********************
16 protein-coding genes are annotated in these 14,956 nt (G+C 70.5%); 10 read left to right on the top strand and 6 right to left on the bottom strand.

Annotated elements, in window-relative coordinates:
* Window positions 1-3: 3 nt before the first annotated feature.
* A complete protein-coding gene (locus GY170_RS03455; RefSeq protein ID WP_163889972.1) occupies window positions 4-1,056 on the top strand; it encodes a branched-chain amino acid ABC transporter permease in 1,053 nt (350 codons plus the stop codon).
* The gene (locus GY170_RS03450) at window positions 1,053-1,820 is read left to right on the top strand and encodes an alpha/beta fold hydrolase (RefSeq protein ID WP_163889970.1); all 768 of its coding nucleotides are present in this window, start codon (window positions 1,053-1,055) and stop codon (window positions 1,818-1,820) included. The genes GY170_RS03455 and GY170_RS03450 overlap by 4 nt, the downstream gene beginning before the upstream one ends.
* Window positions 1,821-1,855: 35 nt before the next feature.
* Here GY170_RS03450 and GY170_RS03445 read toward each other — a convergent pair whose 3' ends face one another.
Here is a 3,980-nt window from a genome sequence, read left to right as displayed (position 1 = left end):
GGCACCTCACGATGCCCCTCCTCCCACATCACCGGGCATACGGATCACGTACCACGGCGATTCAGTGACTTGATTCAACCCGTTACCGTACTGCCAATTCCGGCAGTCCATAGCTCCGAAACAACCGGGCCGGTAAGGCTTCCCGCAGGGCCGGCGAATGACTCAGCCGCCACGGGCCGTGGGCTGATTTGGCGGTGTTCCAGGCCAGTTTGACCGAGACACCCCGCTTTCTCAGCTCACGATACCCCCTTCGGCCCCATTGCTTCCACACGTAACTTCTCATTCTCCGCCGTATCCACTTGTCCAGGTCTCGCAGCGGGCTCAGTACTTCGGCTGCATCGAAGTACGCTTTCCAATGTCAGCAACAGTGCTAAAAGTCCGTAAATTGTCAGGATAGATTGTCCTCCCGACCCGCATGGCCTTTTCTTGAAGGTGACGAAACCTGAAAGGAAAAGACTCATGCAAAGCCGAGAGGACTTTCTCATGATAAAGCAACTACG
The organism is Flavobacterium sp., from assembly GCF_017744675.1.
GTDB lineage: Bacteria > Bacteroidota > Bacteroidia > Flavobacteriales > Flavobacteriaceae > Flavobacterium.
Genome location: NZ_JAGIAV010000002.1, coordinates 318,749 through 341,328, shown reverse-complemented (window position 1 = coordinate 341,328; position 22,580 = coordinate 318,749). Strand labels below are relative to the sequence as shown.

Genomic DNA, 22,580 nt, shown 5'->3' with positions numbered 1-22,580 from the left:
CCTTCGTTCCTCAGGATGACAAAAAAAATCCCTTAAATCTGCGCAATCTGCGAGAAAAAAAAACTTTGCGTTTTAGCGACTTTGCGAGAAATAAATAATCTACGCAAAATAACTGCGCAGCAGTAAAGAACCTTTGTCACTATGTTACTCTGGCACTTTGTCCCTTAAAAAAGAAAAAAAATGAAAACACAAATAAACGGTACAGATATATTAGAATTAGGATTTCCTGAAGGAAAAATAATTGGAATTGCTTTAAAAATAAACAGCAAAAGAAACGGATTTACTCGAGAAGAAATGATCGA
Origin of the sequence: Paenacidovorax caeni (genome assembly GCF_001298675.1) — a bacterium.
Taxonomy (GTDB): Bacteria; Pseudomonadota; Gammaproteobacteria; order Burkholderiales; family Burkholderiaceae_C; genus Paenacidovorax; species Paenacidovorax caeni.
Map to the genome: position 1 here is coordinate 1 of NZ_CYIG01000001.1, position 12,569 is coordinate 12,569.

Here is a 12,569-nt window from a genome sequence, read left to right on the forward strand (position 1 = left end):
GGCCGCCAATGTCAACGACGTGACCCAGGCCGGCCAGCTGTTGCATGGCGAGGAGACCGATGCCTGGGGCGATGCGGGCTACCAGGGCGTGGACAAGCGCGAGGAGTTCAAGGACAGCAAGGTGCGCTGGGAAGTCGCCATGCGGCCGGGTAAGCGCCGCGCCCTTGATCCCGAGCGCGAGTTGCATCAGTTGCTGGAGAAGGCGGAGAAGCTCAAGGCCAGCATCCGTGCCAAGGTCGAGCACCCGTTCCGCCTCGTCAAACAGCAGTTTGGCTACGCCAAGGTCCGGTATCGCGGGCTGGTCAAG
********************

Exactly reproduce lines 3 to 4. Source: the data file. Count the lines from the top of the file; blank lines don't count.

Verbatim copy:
* Window positions 1-3: 3 nt before the first annotated feature.
* A complete protein-coding gene (locus GY170_RS03455; RefSeq protein ID WP_163889972.1) occupies window positions 4-1,056 on the top strand; it encodes a branched-chain amino acid ABC transporter permease in 1,053 nt (350 codons plus the stop codon).